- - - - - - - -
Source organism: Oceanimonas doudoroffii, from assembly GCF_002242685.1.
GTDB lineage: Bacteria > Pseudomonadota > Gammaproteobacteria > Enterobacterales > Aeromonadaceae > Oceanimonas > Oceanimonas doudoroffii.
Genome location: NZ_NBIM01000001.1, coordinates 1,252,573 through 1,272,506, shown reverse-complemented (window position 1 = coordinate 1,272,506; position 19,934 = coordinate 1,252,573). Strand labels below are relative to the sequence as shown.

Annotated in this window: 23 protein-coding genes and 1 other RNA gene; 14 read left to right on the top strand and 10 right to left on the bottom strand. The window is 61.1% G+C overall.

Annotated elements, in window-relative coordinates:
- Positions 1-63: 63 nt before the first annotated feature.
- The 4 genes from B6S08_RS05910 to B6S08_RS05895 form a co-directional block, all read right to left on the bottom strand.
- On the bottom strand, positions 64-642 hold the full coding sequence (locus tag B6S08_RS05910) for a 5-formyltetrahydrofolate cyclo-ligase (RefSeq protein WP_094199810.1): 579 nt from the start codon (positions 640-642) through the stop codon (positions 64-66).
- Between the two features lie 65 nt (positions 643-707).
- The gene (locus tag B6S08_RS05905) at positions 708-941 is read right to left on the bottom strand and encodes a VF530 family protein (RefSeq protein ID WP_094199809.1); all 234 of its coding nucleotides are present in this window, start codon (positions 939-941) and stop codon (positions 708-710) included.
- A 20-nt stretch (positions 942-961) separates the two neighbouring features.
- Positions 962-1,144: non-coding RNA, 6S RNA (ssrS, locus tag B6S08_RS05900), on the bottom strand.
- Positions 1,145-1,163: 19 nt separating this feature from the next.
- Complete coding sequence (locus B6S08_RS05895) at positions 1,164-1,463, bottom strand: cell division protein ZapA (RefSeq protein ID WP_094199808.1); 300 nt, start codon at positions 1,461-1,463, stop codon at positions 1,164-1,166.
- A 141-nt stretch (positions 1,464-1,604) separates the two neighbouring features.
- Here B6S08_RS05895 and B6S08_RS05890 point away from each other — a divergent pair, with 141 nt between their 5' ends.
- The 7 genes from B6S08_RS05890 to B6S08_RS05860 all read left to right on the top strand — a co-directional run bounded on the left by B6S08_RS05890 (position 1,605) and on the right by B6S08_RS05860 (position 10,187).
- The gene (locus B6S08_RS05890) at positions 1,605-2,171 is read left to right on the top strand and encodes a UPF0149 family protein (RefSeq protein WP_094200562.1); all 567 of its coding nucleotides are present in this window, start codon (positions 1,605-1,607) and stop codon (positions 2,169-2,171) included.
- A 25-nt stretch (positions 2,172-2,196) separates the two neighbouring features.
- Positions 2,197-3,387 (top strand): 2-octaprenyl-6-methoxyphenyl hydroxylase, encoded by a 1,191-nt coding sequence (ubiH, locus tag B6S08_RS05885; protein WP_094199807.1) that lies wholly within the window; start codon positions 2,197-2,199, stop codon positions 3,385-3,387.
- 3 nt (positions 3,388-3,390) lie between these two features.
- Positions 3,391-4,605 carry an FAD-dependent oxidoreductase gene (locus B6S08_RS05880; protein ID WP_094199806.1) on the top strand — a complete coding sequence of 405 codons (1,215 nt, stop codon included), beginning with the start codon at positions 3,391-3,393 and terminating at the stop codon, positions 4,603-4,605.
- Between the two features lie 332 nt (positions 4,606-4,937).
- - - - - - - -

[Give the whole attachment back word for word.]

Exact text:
Source organism: Oceanimonas doudoroffii, from assembly GCF_002242685.1.
GTDB lineage: Bacteria > Pseudomonadota > Gammaproteobacteria > Enterobacterales > Aeromonadaceae > Oceanimonas > Oceanimonas doudoroffii.
Genome location: NZ_NBIM01000001.1, coordinates 1,252,573 through 1,272,506, shown reverse-complemented (window position 1 = coordinate 1,272,506; position 19,934 = coordinate 1,252,573). Strand labels below are relative to the sequence as shown.

Annotated in this window: 23 protein-coding genes and 1 other RNA gene; 14 read left to right on the top strand and 10 right to left on the bottom strand. The window is 61.1% G+C overall.

Annotated elements, in window-relative coordinates:
- Positions 1-63: 63 nt before the first annotated feature.
- The 4 genes from B6S08_RS05910 to B6S08_RS05895 form a co-directional block, all read right to left on the bottom strand.
- On the bottom strand, positions 64-642 hold the full coding sequence (locus tag B6S08_RS05910) for a 5-formyltetrahydrofolate cyclo-ligase (RefSeq protein WP_094199810.1): 579 nt from the start codon (positions 640-642) through the stop codon (positions 64-66).
- Between the two features lie 65 nt (positions 643-707).
- The gene (locus tag B6S08_RS05905) at positions 708-941 is read right to left on the bottom strand and encodes a VF530 family protein (RefSeq protein ID WP_094199809.1); all 234 of its coding nucleotides are present in this window, start codon (positions 939-941) and stop codon (positions 708-710) included.
- A 20-nt stretch (positions 942-961) separates the two neighbouring features.
- Positions 962-1,144: non-coding RNA, 6S RNA (ssrS, locus tag B6S08_RS05900), on the bottom strand.
- Positions 1,145-1,163: 19 nt separating this feature from the next.
- Complete coding sequence (locus B6S08_RS05895) at positions 1,164-1,463, bottom strand: cell division protein ZapA (RefSeq protein ID WP_094199808.1); 300 nt, start codon at positions 1,461-1,463, stop codon at positions 1,164-1,166.
- A 141-nt stretch (positions 1,464-1,604) separates the two neighbouring features.
- Here B6S08_RS05895 and B6S08_RS05890 point away from each other — a divergent pair, with 141 nt between their 5' ends.
- The 7 genes from B6S08_RS05890 to B6S08_RS05860 all read left to right on the top strand — a co-directional run bounded on the left by B6S08_RS05890 (position 1,605) and on the right by B6S08_RS05860 (position 10,187).
- The gene (locus B6S08_RS05890) at positions 1,605-2,171 is read left to right on the top strand and encodes a UPF0149 family protein (RefSeq protein WP_094200562.1); all 567 of its coding nucleotides are present in this window, start codon (positions 1,605-1,607) and stop codon (positions 2,169-2,171) included.
- A 25-nt stretch (positions 2,172-2,196) separates the two neighbouring features.
- Positions 2,197-3,387 (top strand): 2-octaprenyl-6-methoxyphenyl hydroxylase, encoded by a 1,191-nt coding sequence (ubiH, locus tag B6S08_RS05885; protein WP_094199807.1) that lies wholly within the window; start codon positions 2,197-2,199, stop codon positions 3,385-3,387.
- 3 nt (positions 3,388-3,390) lie between these two features.
- Positions 3,391-4,605 carry an FAD-dependent oxidoreductase gene (locus B6S08_RS05880; protein ID WP_094199806.1) on the top strand — a complete coding sequence of 405 codons (1,215 nt, stop codon included), beginning with the start codon at positions 3,391-3,393 and terminating at the stop codon, positions 4,603-4,605.
- Between the two features lie 332 nt (positions 4,606-4,937).